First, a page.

The Content Advantage, Adding Context to Trading Execution is the third article installment of a four-part Brokerage: Analysis and Execution series that will explore the rise of electronic trading, the commoditization of execution and the future of Wall Street. Read the previous posts Rise of Trading and Equity Research and The Commoditization of Electronic Trading. Street Smarts insights are written by Blair Livingston, Chief Executive Officer and Founder, Street Contxt.
As execution became less valuable to the client, brokers sought to differentiate themselves by the additional analysis and ‘colour’ they provided in addition to their traditional trading role.
The Content Advantage
Traders began producing commentary about the names that they were active in. They began highlighting trading flows, buying activity, and general market activity. Sales people joined in to add their own thoughts and views to the firm’s research. The role of the desk strategist was created to address more short term commentary and events. Even research analysts began adding new services, such as videos, Q&A’s, and other new mediums of analysis. Email was the main mode of delivery for all this newly created commentary.
Lack of Intelligent Delivery Systems
Billions have been spent improving execution technology in the past few decades. Yet the communication issues that have evolved in parallel have not been addressed.
Each brokerage could invest in their own trading tools that would directly and incrementally contribute to the bottom line – this was rather straightforward, as each firm competed independently.
However, on the communication side, in order to benefit from the network effect that communication tools rely on and can provide (witness the power that Bloomberg Chat has over the industry), they need to remain independent of any specific firm. In addition, they are often regarded as a utility and don’t contribute to the bottom line in an immediate and impactful way. Developing an in-house communication platform did not make sense to most brokerages. As a result all the newly created commentary was distributed using the most accessible communication medium on Wall Street, email.
As clients began relying on this commentary, they were forced to subscribe to almost every email distribution. No tools existed to facilitate their subscriptions and consumption which resulted in an overflowing inbox, as almost any buy side individual can attest to.
Today, the volume of this content is jaw-dropping. A bulge bracket firm that Street Contxt works with sends out between 100 – 120 million pieces of equity research every year. One firm, one asset class, one type of commentary. This volume does not include sales notes, trader commentary, content from desk analysts, macro economists, or any other asset class. Just equity research! There are likely billions of equity research emails being sent to clients every year. Only Equities. Only research.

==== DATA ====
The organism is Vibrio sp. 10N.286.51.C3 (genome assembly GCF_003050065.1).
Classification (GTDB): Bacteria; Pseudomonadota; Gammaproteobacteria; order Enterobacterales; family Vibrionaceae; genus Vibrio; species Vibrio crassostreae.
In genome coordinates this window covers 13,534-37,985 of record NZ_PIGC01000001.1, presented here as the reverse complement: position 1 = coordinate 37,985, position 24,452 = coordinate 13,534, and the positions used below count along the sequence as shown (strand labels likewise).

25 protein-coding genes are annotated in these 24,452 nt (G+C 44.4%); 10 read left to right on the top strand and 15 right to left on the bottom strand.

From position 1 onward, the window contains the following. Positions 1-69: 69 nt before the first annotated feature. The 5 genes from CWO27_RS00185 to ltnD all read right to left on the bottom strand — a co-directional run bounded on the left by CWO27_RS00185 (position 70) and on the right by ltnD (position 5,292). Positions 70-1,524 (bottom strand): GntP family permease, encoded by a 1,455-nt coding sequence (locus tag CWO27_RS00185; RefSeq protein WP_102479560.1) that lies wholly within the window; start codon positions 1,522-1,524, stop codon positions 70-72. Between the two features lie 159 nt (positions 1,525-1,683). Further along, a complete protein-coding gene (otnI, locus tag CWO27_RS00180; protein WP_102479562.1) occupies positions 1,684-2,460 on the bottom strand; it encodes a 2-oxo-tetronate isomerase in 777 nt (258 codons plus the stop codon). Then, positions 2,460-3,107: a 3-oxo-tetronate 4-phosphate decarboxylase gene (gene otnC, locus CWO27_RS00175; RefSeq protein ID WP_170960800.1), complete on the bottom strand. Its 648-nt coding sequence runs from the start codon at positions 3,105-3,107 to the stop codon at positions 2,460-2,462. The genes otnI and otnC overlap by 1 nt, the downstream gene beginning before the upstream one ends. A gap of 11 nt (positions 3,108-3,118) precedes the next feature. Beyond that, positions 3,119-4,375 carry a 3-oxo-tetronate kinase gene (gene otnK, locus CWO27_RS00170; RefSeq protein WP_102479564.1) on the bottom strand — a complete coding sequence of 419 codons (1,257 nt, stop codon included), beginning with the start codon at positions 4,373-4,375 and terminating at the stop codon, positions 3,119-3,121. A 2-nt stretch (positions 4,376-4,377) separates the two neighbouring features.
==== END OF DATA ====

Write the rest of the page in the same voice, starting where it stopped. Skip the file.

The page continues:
Static Email Distribution Results in Missed Insights
As content became the ultimate differentiator and value add to clients, Brokerages have not developed the right communication tools. Using email as a distribution method made insight impossible. A high amount of human input was required to manage distributions and decide which content should be sent to which recipients. Using a static medium, such as email, to send commentary to clients added the extra burden of inbox management and resulted in limited content awareness. If the client’s sales person didn’t make them aware of specific commentary, it was unlikely they would find it.
The technology to deliver the right content to the right client, at the right time, and understand that client’s consumption over time was not available. Additionally, buy side clients hadn’t developed the right tools to help them manage the content that was being received across their firm, better discover unknown content, and measure what they were consuming and ensuring that they paid for it.
Much like electronic execution changed trading forever, electronic distribution is going to change content distribution forever.
Next, we will explore the Electronic Distribution-The Smart Future of Wall Street as the fourth part of our Brokerage: Analysis and Execution thought series.
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The Street Smarts insights are written by Blair Livingston, Chief Executive Officer and Founder, Street Contxt. Mr. Livingston has committed his expertise in market structure, financial technology, financial commentary and communication practices to shape a new, more effective capital markets system. Street Contxt helps to clarify an increasingly fragmented marketplace, connecting sell side content with the preferences of buy side participants. Connect with Blair Livingston on LinkedIn.